Fighting over bones

Confession: my family has eaten too much fast food for the last two weeks.

Yesterday, Fritz had a soccer game (they scored three goals which is awesome…except the other team scored 9). Since the game was in Tampa, Bill was able to come.  Since the game was in Tampa, the stop and go construction traffic meant he only saw the last 10 minutes. 

Afterward, we went as a family to the mall to shop for each other.  Bill takes half the kids shopping for me, while the other half shop for him.  Plus each child buys for one sibling (we draw names out of a hat).  I think the insane trip to the mall is what they will most remember in 20 years. I remember going with my dad to shop for my mom. It’s the fabric of family life.

We arrived at dinnertime, so we went to the food court where we had to go to 4 different places to please everyone. Bill and I had burgers from Five Guys. What a treat.

Fritz had pizza, which he’s really not supposed to eat because he has an overbite and braces to correct the overbite and the braces hit his teeth when he chews. He uses a knife and fork and is careful not to mash his jaws together. And he doesn’t eat the “pizza bones” – the crust.

I can’t remember which siblings ate the first crust, but Billy was hungrily waiting for the second one. Billy and Peter had eaten sandwiches from Subway. Just as I had done when we ate at Subway earlier this week, Bill restricted them to 6″ subs. And it was not enough for the growing boys.  Fritz was done and handed over the crust, but now Peter was claiming half for himself. They started to bicker, each expounding on why he was entitled to this scrap of food, and appealed to me to render a favorable verdict.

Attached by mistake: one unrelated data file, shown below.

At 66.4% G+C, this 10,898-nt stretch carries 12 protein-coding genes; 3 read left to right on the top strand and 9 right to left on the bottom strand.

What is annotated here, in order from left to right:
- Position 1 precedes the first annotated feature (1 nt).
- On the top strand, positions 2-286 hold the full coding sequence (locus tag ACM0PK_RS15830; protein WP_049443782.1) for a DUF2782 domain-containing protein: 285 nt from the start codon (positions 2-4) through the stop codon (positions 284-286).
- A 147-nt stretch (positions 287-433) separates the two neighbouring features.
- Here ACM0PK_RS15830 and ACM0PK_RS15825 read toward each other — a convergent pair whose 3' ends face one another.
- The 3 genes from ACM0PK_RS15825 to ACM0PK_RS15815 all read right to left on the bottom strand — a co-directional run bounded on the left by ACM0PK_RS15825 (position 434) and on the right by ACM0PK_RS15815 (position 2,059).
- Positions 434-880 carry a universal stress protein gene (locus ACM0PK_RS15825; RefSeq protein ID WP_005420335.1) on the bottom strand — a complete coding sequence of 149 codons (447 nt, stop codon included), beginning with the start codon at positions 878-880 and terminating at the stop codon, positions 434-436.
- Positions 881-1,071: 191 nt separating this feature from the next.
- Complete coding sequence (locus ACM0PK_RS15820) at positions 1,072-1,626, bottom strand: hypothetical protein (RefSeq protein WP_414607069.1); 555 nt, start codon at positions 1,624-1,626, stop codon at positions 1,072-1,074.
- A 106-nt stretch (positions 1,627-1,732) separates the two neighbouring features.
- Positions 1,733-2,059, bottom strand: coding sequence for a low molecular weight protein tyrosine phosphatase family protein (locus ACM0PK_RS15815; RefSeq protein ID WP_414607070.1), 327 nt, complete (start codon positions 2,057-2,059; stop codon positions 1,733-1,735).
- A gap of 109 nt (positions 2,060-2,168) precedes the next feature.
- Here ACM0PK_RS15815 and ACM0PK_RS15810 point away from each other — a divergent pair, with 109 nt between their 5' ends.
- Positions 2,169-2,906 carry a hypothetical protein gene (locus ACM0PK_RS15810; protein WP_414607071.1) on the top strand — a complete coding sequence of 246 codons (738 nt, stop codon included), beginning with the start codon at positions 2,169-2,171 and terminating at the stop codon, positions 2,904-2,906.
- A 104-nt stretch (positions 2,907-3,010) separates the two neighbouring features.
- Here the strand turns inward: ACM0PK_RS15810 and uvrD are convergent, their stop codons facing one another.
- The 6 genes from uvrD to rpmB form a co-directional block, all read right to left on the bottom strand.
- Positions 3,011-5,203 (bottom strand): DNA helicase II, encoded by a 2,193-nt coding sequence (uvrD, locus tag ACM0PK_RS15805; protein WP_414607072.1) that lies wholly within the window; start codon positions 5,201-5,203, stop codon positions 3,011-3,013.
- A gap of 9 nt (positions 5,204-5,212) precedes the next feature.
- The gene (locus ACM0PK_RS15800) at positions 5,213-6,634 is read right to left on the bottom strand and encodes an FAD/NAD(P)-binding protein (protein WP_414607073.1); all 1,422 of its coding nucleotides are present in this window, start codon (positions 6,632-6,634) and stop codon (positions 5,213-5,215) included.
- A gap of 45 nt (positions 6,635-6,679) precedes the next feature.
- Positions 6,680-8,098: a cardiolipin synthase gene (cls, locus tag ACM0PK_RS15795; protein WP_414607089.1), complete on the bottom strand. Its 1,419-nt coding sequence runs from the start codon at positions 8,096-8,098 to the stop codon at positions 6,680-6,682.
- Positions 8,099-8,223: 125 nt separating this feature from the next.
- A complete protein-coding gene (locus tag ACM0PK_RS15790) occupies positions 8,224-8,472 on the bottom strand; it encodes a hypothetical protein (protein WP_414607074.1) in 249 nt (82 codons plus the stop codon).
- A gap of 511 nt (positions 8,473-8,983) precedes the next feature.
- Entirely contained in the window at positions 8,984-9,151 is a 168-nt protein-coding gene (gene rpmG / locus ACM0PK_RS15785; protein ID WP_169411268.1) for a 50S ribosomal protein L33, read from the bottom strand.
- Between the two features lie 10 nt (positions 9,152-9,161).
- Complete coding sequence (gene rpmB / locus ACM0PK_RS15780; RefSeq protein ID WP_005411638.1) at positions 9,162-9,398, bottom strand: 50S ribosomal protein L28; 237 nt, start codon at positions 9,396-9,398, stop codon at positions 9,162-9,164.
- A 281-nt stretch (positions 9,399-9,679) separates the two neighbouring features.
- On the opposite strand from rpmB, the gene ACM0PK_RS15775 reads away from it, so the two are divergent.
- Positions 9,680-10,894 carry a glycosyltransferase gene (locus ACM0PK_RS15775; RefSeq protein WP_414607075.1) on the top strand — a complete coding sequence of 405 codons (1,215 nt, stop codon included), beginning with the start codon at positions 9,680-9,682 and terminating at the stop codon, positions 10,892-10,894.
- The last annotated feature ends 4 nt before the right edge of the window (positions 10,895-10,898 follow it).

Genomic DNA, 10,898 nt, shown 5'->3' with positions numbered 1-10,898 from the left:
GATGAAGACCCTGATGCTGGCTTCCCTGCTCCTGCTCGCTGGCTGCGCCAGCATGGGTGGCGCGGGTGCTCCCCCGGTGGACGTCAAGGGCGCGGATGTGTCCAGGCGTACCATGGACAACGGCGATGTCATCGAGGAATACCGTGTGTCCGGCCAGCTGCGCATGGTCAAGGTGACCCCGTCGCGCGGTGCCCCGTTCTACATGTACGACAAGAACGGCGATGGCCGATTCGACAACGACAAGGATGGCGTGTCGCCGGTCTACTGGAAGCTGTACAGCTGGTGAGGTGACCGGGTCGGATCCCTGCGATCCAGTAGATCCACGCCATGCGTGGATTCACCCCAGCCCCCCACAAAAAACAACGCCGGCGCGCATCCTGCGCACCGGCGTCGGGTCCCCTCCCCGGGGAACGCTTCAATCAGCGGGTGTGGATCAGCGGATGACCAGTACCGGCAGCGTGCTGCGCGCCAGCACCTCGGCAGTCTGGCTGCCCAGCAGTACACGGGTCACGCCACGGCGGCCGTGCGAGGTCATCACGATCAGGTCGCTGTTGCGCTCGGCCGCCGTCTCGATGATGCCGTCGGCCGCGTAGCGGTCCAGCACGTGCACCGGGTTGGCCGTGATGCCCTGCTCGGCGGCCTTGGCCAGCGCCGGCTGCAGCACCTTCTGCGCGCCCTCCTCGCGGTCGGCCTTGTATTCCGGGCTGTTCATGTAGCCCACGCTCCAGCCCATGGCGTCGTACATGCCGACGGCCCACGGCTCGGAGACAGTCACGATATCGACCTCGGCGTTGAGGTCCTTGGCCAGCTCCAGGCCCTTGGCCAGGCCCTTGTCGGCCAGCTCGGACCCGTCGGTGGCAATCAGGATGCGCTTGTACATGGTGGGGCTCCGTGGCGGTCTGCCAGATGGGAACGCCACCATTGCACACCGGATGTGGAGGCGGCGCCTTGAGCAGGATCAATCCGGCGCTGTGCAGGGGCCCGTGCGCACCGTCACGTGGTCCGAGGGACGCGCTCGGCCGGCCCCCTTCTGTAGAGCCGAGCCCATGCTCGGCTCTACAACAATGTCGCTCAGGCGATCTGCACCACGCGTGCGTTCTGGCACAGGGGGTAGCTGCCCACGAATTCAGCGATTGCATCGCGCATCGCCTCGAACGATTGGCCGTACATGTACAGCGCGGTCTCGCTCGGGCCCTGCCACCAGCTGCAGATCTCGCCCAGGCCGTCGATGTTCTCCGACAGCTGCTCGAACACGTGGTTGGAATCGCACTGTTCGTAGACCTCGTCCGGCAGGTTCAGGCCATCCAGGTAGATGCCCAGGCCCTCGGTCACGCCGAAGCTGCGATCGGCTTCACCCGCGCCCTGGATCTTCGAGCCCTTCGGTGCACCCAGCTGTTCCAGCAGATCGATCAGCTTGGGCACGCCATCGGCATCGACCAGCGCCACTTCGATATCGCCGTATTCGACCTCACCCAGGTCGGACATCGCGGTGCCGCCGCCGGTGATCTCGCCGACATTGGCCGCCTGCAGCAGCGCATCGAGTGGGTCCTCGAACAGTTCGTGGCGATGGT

“You split it,” I told Billy, “and he picks the one he wants.”

And then I saw the man at the next table throw his head back and laugh. He’d been watching us, this young dad with two little girls. Probably fascinated by my enormous family, definitely intrigued by boys, certainly curious about how the older, more experienced parents would handle this typical situation. I am just glad that, at that moment, the big girls were walking the squirmy tot around, I had finished a wholly delicious meal, and I was relaxed and mellow, enjoying sitting next to my husband while we waited for the kids to finish up. I don’t always have a good reaction to kid bickering, but the conditions were right and I was able to be the good mom when I needed to.

But can I just say how fatiguing it is to always be “on” – to know that there is always someone watching, evaluating, judging?  

5 thoughts on “Fighting over bones

  1. I have a friend at church who just had her fourth boy. They are all under five, and when I found out the gender of the last one, all I could say was, “Oh my goodness! How is she going to feed them all?!” These growing boys can eat you out of house and home. Fortunately, we seem to be producing a fairly steady supply of the stuff, and our boys are pretty far apart. I only have to worry about one voracious appetite at a time.

    As for being “always on”, it’s just the nature of our families. We’re obvious, because there are a lot of us, and people notice us more than we notice them. Don’t worry about it too much; just do what you have to do. I’ve had old ladies come up to me in stores, just after I’ve roundly scolded the whole lot of them, to tell me how well behaved they are. To which I can only sigh, “I guess they’re trying.”

    And on a humorous note: We got your Christmas picture the other day, and Delaney exclaimed, “Wow! They have a lot of kids!”
    “No, they don’t,” I said, amused.
    “Oh, yes they do,” she insisted. “There are so many, I can’t even count them!”
    “Try,” said I. And she did.
    She grinned sheepishly. “There’s only seven.”

    “Only” seven. Just like us. 🙂

  2. I’ve given in on the 6-inch vs. foot long for the teenage people. And we call the scrap-hovering “vulturing” in our family!

  3. The wisdom of Solomon, right there!

  4. Long Reitemeyer tradition – one cuts, another picks.

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